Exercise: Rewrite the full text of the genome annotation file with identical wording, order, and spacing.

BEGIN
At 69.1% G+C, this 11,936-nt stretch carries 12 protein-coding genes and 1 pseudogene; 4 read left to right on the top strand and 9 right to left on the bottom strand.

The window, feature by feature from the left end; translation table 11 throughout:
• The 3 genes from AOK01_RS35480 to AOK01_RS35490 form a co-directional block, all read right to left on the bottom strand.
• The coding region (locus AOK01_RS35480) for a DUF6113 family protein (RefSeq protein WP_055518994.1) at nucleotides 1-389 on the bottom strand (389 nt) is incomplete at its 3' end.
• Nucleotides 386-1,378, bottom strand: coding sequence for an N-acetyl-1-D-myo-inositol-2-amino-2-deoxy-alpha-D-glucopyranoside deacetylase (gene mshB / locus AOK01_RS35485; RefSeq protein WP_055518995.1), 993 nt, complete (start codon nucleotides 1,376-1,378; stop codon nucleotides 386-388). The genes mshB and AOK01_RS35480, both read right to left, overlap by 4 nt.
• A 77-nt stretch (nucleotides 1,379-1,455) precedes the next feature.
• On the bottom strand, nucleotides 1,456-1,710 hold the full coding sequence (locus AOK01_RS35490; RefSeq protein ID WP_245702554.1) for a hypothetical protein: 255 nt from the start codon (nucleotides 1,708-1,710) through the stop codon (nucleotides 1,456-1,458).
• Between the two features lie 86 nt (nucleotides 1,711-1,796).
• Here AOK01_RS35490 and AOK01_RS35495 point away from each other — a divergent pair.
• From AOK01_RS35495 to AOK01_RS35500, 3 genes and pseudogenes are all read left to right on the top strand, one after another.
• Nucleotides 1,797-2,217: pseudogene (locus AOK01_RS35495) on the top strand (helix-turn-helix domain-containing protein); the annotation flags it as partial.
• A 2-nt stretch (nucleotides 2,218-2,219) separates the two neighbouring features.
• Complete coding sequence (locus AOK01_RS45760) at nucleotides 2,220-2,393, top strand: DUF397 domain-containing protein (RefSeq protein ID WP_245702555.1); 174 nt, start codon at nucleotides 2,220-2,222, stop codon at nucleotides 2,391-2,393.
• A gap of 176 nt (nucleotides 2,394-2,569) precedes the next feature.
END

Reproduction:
At 69.1% G+C, this 11,936-nt stretch carries 12 protein-coding genes and 1 pseudogene; 4 read left to right on the top strand and 9 right to left on the bottom strand.

The window, feature by feature from the left end; translation table 11 throughout:
• The 3 genes from AOK01_RS35480 to AOK01_RS35490 form a co-directional block, all read right to left on the bottom strand.
• The coding region (locus AOK01_RS35480) for a DUF6113 family protein (RefSeq protein WP_055518994.1) at nucleotides 1-389 on the bottom strand (389 nt) is incomplete at its 3' end.
• Nucleotides 386-1,378, bottom strand: coding sequence for an N-acetyl-1-D-myo-inositol-2-amino-2-deoxy-alpha-D-glucopyranoside deacetylase (gene mshB / locus AOK01_RS35485; RefSeq protein WP_055518995.1), 993 nt, complete (start codon nucleotides 1,376-1,378; stop codon nucleotides 386-388). The genes mshB and AOK01_RS35480, both read right to left, overlap by 4 nt.
• A 77-nt stretch (nucleotides 1,379-1,455) precedes the next feature.
• On the bottom strand, nucleotides 1,456-1,710 hold the full coding sequence (locus AOK01_RS35490; RefSeq protein ID WP_245702554.1) for a hypothetical protein: 255 nt from the start codon (nucleotides 1,708-1,710) through the stop codon (nucleotides 1,456-1,458).
• Between the two features lie 86 nt (nucleotides 1,711-1,796).
• Here AOK01_RS35490 and AOK01_RS35495 point away from each other — a divergent pair.
• From AOK01_RS35495 to AOK01_RS35500, 3 genes and pseudogenes are all read left to right on the top strand, one after another.
• Nucleotides 1,797-2,217: pseudogene (locus AOK01_RS35495) on the top strand (helix-turn-helix domain-containing protein); the annotation flags it as partial.
• A 2-nt stretch (nucleotides 2,218-2,219) separates the two neighbouring features.
• Complete coding sequence (locus AOK01_RS45760) at nucleotides 2,220-2,393, top strand: DUF397 domain-containing protein (RefSeq protein ID WP_245702555.1); 174 nt, start codon at nucleotides 2,220-2,222, stop codon at nucleotides 2,391-2,393.
• A gap of 176 nt (nucleotides 2,394-2,569) precedes the next feature.